"People generally are less fit and have stiffer arteries as they age, which seems to explain the difference in memory ability that is usually attributed to getting older’ Kennedy said.
Interestingly, physical fitness did not seem to affect central arterial stiffness, however Mr Kennedy points out that only current fitness was assessed -- long term fitness may be a better predictor of central arterial stiffness, however this has yet to be investigated.
‘The results of this study indicate that remaining as physically fit as possible, and monitoring central arterial health, may well be an important, cost effective way to maintain our memory and other brain functions in older age’ Kennedy concluded.
Source: Science Daily
Virtual fitness replaces sport at Aussie school
Les Mills Virtual studios have made their mark in Australian schools, specifically Ballarat Clarendon College, with hopes to expand further after success at the Victorian College.
Ballarat Clarendon College has been trialling Virtual fitness in its facility since September 2017, and has been a hit with both students and staff. The school implemented Virtual fitness studios after the decision was made to stop the traditional sports curriculum during physical education, as they found a lot of kids already incorporated regular sports in their routine outside of school. Instead, the college brought in a program to teach kids everyday healthy habits and mindfulness techniques.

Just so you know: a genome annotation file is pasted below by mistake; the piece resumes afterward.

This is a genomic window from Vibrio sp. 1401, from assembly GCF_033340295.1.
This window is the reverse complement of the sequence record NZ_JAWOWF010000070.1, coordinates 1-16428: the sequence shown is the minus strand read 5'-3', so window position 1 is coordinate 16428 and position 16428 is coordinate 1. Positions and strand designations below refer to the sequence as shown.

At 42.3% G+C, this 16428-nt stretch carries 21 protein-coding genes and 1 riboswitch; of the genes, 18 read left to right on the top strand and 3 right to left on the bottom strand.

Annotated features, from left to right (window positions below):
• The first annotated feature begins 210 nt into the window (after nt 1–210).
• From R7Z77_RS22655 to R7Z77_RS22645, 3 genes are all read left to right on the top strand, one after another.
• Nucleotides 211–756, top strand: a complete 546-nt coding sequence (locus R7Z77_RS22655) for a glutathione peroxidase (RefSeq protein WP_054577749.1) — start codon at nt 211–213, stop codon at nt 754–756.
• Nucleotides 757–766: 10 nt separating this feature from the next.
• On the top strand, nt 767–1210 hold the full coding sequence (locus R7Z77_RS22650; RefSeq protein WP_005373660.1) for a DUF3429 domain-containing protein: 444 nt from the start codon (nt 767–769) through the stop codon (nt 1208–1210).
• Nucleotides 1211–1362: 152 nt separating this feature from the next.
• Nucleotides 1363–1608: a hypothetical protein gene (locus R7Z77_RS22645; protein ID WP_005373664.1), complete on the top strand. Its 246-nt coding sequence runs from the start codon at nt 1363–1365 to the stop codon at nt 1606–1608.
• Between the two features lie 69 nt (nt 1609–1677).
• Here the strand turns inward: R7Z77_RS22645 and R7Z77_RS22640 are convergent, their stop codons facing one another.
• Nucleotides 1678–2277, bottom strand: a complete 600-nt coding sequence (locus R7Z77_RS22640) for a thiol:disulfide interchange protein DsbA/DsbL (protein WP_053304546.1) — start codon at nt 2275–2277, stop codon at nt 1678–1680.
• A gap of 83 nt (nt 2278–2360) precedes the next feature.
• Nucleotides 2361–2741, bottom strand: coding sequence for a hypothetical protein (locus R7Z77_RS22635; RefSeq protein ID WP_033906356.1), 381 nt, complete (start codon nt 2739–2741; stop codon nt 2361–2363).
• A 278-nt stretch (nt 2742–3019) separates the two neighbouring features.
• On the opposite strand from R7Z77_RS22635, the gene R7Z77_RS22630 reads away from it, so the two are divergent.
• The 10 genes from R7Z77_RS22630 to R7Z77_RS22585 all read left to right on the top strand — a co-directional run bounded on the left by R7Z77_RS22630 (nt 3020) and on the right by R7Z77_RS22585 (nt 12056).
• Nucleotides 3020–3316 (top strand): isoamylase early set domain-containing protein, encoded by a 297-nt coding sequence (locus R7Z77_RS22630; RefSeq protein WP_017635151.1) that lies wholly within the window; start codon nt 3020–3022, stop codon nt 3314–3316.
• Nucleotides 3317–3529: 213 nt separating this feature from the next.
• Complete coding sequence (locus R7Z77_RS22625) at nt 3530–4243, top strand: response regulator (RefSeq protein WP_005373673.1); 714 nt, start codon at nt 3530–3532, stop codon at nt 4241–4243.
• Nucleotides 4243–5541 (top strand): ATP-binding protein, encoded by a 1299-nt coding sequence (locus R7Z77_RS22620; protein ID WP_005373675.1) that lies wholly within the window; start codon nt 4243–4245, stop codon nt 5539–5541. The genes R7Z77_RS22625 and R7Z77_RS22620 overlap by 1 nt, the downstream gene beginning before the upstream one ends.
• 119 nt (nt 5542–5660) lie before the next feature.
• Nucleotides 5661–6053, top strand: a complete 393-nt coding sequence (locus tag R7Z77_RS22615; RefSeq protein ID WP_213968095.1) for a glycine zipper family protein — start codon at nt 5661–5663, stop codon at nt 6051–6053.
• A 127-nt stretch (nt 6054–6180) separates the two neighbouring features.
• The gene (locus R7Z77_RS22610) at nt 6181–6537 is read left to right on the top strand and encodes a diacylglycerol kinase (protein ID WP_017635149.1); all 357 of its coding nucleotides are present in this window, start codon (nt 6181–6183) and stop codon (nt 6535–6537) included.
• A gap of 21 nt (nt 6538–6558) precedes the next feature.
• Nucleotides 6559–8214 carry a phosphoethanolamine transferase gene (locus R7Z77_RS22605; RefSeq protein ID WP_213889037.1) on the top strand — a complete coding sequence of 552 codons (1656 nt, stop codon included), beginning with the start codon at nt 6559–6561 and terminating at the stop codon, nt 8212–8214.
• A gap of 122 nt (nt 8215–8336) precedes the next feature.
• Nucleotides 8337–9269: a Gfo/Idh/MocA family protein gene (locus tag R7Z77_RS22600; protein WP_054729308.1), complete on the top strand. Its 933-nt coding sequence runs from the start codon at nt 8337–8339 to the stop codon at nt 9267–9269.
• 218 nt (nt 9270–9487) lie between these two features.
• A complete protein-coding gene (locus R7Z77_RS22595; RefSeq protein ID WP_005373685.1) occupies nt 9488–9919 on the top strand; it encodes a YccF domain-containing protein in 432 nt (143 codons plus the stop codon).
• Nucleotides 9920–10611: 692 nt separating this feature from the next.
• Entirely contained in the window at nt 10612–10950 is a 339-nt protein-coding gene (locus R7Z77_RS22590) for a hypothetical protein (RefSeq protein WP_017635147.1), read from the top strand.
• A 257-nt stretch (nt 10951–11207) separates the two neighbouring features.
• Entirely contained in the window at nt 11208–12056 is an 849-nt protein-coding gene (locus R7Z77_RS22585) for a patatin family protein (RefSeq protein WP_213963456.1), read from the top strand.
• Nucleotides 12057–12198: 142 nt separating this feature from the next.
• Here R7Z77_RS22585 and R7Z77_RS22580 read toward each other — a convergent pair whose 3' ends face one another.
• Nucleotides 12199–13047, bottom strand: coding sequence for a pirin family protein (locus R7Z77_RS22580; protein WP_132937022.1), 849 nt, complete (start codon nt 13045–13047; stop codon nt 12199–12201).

According to a 2016 Australian Institute of Health and Welfare study, 80% of children and young people aged 5-17 did not meet physical activity recommendations. Initiatives such as the Les Mills Virtual studios and Clarendon's 'healthy habits' program helps to cement these important foundations in the next generation.
A spokesperson from Ballarat Clarendon College said the switch to Virtual fitness has been extremely positive for their students, and so far cost effective, and would highly recommend to every school in Australia.
‘We've found that the kids work way harder with Les Mills than they did in the past. It is a great way to get kids doing vigorous intensity activity in a small space and in a non-competitive, fun environment. Our most popular classes are RPM, BODYCOMBAT and BODYBALANCE.’
Focus on chronic pain
Chronic pain – pain that doesn’t go away after the injury or illness has resolved and lasts at least three months – is a significant health issue in Australia, with around one in five people of all ages living with this invisible illness. Figures are even more alarming for our older population, with one in three people over 65 years living with chronic pain. As such, it’s likely that you’ll encounter clients living with chronic pain.
Chronic pain can have significant impact on a person’s ability to work, form relationships, and live an ordinary life. Chronic pain can also have a seriously detrimental effect on the mental health of people living with it. However, by working with various health practitioners in a long-term approach, people living with chronic pain can start to combat some of the effects it has on their lives and better manage their pain.
Running from 23 to 29 July, National Pain Week is an annual initiative of Chronic Pain Australia, the national voice of people living with chronic pain. The week aims to destigmatise the experiences of people living with chronic pain while also championing the need for the voice of people living with chronic pain to be heard when any related health policy is developed. This year’s theme, ‘Nothing about us – without us’, further highlights this.
For information on the event go to nationalpainweek.org.au